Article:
Wednesday, January 14, 2009

Cautions: 15 stocks which may face severe de-rating .

After the Satyam debacle the report of CLSA mentions top 15 stocks which may face severe de-rating .

1. Anantraj Industries:
A North Indian commercial developer, transferred part of one of its projects (0.52mn sf out of 0.75mn sf in a mall in Delhi) to its wholly owned subsidiary and consequently showed equivalent revenues in its standalone results (93% of 1QFY09 revenues).

As against standalone revenues of Rs1.72bn and net profit of Rs1.52bn, consolidated revenues are Rs104.8m and net profit of Rs77.6m. Out of the consolidated revenue of Rs104.8m, Rs68.05m (65%) is from the ceramics

2. DLF:
DLFs non-DAL revenues declined 44% QoQ to Rs22.5bn and around 40% of sales
have been to DAL, a group entity. 44% of debtors are DAL and of total debtors, the share of DAL has increased during the quarter with DAL receivables increasing by Rs14.5bn QoQ.

During 1QFY09, sales to DAL were Rs15.6bn, which is marginally higher than the increase in receivables from DAL. We would like to add that DLFs high level of transactions with group company DAL and high level of receivables has been a point of debate since it went public.

3. Dr Reddys Labs:
Dr. Reddy's has adjusted mark to market losses on outstanding US$250m of hedges in balance sheet, while P&L reflects forex gains realised. The company also reclassified its contract manufacturing business (CPS) revenues into API and Formulations, which makes it difficult to analyse its segmental performance.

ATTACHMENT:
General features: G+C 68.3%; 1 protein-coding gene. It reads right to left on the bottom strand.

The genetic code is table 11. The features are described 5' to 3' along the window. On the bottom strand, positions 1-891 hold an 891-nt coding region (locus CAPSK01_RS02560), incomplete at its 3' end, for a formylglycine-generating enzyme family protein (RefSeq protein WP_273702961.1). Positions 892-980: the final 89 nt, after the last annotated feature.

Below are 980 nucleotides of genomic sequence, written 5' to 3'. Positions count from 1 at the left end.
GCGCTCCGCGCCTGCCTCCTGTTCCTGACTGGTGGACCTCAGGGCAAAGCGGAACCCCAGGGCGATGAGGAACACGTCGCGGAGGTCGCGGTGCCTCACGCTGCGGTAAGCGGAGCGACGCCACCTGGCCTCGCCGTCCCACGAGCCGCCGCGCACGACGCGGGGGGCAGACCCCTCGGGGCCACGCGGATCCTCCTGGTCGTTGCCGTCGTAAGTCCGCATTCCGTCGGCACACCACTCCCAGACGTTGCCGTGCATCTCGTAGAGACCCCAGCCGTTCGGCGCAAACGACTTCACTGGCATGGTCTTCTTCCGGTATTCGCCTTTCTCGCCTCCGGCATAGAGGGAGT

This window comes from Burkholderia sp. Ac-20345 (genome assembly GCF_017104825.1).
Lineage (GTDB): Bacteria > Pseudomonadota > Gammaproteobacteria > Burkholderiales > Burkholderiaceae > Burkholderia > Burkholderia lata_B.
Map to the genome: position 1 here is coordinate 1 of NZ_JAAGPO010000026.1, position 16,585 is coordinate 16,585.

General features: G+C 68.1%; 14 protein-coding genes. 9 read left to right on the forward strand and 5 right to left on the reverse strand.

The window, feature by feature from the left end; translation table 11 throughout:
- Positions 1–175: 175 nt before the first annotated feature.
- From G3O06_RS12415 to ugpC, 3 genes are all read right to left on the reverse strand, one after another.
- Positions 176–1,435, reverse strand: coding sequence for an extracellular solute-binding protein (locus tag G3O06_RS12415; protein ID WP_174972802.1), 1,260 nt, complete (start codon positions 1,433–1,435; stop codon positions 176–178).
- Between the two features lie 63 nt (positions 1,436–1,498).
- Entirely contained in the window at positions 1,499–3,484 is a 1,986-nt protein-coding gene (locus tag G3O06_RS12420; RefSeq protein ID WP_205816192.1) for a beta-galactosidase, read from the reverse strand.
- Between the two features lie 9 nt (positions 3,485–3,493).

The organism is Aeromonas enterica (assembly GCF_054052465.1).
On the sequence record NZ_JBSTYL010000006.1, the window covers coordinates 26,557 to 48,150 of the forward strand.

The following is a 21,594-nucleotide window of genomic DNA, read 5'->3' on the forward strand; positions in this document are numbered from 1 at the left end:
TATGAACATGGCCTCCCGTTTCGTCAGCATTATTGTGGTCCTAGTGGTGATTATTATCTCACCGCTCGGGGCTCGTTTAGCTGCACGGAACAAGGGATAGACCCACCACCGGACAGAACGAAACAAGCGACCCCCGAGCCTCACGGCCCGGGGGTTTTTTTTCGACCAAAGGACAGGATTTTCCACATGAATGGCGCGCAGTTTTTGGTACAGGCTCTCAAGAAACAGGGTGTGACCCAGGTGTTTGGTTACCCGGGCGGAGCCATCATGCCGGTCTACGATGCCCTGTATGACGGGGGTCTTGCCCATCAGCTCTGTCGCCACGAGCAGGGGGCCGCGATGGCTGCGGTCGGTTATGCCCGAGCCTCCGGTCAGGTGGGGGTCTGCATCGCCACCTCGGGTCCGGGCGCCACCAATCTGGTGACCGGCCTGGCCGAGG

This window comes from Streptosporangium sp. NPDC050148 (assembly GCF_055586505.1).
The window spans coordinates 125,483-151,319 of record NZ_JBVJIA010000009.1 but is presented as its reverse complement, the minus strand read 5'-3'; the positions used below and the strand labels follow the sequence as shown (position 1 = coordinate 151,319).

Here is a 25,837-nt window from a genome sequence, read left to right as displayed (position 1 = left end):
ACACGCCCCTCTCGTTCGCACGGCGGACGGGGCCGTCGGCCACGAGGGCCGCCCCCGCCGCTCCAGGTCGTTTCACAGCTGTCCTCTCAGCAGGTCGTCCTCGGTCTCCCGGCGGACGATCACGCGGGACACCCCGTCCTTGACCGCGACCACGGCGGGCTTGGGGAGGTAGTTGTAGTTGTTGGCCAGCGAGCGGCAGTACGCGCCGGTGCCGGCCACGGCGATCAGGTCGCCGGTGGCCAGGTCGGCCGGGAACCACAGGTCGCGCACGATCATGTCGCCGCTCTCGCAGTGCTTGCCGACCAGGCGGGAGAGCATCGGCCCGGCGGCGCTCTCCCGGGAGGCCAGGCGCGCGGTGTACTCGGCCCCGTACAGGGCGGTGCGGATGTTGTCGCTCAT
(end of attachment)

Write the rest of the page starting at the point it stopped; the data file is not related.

4. Himatsingka Siede:

Himatsingka in one derivative contract had mark to market losses of US$41.5m as on March 24, 2008 and no provision has been made since the company has filed a case in court against the concerned bank. In case of another derivative contract, mark to market loss of Rs1.58bn as on 30th June has not been provided for since the derivative contract is still open.

5. HCL Tech:
HCL Tech has normally had a very large hedge position compared to its revenue base. While the rupee was appreciating, the company reaped benefits of this and reported US$79.2m in Forex gains in FY07. The company has always maintained that it would prefer to lock-in a constant INR/US$ rate through hedging rather than suffer from the currency volatility.

However, the company unwound US$540m of hedges in Jun-08 and booked large Forex losses. We find this change in Forex policy surprising and the company has likely brought forward its potential FY09 FX losses to 4QFY08 through this change in policy.

6. JP Associates:

Jaiprakash Associates did not provide for FX losses on outstanding FCCBs of US$400m through its P&L and plans to provide for the FX losses/ gains at the end of the year.

7. Jet Airways:

Jet Airways changed its depreciation policy from WDV to SLM, and thereby wrote back Rs9.2bn into its P&L, which helped the company to report profits during the quarter. It also helped Jet to report higher net worth, which will help in keeping reported gearing low. This is a one-time exercise. Jet also capitalised Forex loss of Rs6.2bn on Forex
debt and adjusted it against carrying value of fixed assets.

8. Prajay Engineers Syndicate:
Hyderabad based developer, reported a loss in its fourth quarter results against expectations of a profit. The company "lost" records for a project worth 40% of its annual revenues at the site office.

The company in its press release said - "After the year end, basic records relating to sale agreements / revenue and construction expenses of one of the Projects of property development were lost at the site office, Vishakhapatnam. The auditors in their report have stated that they were not able to verify the books and records relating to income of
Rs1437.71m and relevant construction cost of Rs752.654m. Management is making all efforts to locate/ retrieve the lost records."

9. Ranbaxy: